The electroweak phase transition and Effective Field Theory 15m

        About a picosecond after the Big Bang, when the universe had cooled down to a temperature of around 100 GeV, the electroweak symmetry was broken, as the Higgs field condensed into a state with a non-zero vacuum expectation value. This process is known as the Electroweak Phase Transition (EWPT). If the EWPT was a first-order phase transition, it was an abrupt and violent process with formation of bubbles of the new phase, whose dynamics could potentially explain the observed baryon-antibaryon asymmetry of the universe, and it could also yield a detectable gravitational wave background.

        The Standard Model, however, predicts a smooth transition. This can be traced back to the large Higgs mass that makes a first-order transition impossible. Going beyond the Standard Model, a first-order transition could be possible, for example through new scalar fields with masses close to the electroweak scale that contribute to the Higgs potential. It is also possible that the new physics may be heavier, and to investigate this we have studied the EWPT in the Standard Model Effective Field Theory (SMEFT) with higher dimension operators. I will discuss various possibilities for obtaining a strong first-order EWPT in the SMEFT and in other theories, and the theoretical and experimental constraints. I will also briefly discuss the prospects for probing the allowed parameter space using di-Higgs production in colliders.

        Speaker: Rikard Enberg
      • 1:30 PM
        New methods for studying the Electroweak phase transition 15m

        Gravitational waves offer a new way to understand the Higgs via the Electroweak phase transition. The signal from such a transition would, if observed, give crucial information of the underlying physics. Provided that the transition is first-order and proceeds through nucleating bubbles. Yet theoretical predictions of the gravitational-wave spectrum are rife with uncertainties. Large ones at that—spanning several orders of magnitude for some models. Fortunately, many uncertainties can be reduced by using modern EFT techniques. In this talk I give an overview of these results. To be specific, I review state-of-the-art techniques for calculating the bubble-nucleation rate and related observables at high temperatures. In addition, I discuss when conventional methods fail, and how far we can trust perturbation theory.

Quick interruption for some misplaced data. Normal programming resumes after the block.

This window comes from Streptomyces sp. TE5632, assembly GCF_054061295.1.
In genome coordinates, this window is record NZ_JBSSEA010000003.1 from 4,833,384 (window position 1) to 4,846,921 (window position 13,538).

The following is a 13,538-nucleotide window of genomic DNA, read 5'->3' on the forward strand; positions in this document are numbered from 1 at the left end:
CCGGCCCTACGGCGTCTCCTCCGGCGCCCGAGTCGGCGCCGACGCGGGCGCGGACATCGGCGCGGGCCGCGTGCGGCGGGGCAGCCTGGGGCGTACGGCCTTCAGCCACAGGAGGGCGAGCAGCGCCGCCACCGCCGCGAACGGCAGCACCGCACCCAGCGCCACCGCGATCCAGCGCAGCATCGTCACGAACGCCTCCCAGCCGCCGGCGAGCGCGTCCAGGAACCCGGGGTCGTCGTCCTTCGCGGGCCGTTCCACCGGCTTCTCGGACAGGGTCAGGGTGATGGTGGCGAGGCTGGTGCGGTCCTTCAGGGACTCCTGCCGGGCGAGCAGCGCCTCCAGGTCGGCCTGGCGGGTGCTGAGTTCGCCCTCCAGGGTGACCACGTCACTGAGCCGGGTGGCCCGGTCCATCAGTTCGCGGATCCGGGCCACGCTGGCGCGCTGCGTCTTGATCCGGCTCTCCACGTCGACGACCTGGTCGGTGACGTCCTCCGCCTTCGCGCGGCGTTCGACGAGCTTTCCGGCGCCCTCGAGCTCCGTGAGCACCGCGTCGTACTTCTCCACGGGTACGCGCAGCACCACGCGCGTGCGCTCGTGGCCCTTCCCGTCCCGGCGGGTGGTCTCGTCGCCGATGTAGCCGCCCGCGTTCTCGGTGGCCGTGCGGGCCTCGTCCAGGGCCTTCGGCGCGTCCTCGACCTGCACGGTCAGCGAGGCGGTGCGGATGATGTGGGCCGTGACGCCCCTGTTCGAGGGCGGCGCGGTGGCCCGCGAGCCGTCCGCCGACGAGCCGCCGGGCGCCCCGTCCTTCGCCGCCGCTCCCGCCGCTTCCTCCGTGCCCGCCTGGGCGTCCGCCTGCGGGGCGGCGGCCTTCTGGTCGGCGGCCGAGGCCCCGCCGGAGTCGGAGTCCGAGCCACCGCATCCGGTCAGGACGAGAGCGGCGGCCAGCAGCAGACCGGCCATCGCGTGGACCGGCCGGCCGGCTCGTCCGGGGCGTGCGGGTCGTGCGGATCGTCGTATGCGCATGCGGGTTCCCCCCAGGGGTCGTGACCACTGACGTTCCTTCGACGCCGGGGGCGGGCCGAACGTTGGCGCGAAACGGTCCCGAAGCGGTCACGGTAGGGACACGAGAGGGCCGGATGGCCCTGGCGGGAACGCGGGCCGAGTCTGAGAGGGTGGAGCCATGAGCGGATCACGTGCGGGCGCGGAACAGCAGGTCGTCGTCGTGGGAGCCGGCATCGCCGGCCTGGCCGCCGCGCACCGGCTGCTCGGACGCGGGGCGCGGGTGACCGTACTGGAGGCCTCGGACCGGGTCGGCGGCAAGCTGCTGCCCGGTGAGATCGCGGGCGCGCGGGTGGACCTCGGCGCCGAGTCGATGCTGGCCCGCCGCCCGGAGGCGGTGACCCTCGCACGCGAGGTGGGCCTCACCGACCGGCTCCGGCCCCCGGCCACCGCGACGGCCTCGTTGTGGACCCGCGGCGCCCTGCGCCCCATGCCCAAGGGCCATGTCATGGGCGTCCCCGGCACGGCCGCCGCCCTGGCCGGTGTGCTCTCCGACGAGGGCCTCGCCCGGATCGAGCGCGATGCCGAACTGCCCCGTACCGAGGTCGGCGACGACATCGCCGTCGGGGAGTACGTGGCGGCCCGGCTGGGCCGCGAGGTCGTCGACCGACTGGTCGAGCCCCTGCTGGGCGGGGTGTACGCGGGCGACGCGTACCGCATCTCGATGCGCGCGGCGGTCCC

Speaker: Andreas Ekstedt
      • 1:45 PM
        Fingerprints of freeze-in dark matter in an early matter-dominated era 15m

        We study the impact of an alternate cosmological history with an early matter-dominated epoch on the freeze-in production of dark matter. Such early matter domination is triggered by a meta-stable matter field dissipating into radiation. In general, the dissipation rate has a non-trivial temperature and scale factor dependence. Compared to the usual case of dark matter production via the freeze-in mechanism in a radiation-dominated universe, in this scenario, orders of magnitude
        larger coupling between the visible and the dark sector can be accommodated. As a proof of principle, we consider a specific model where the dark matter is produced by a sub-GeV dark photon having a kinetic mixing with the Standard Model photon. We point out that the parameter space of this model can be probed by the experiments in the presence of an early matter-dominated era.

        Speaker: Dr Avik Banerjee (Chalmers University of Technology)
      • 2:00 PM
        Phase transitions: A source of cosmic-frontier phenomenology 15m

        In this talk, I will present a short overview of the connection between particle physics and phase transitions in the early and very early universe. I will then focus on phase transitions during inflation and present recent results on how to use the stochastic spectral expansion to perform phenomenology calculations. I will also talk about the interplay between the electroweak phase transition, new physics at the TeV-scale and experimental constraints.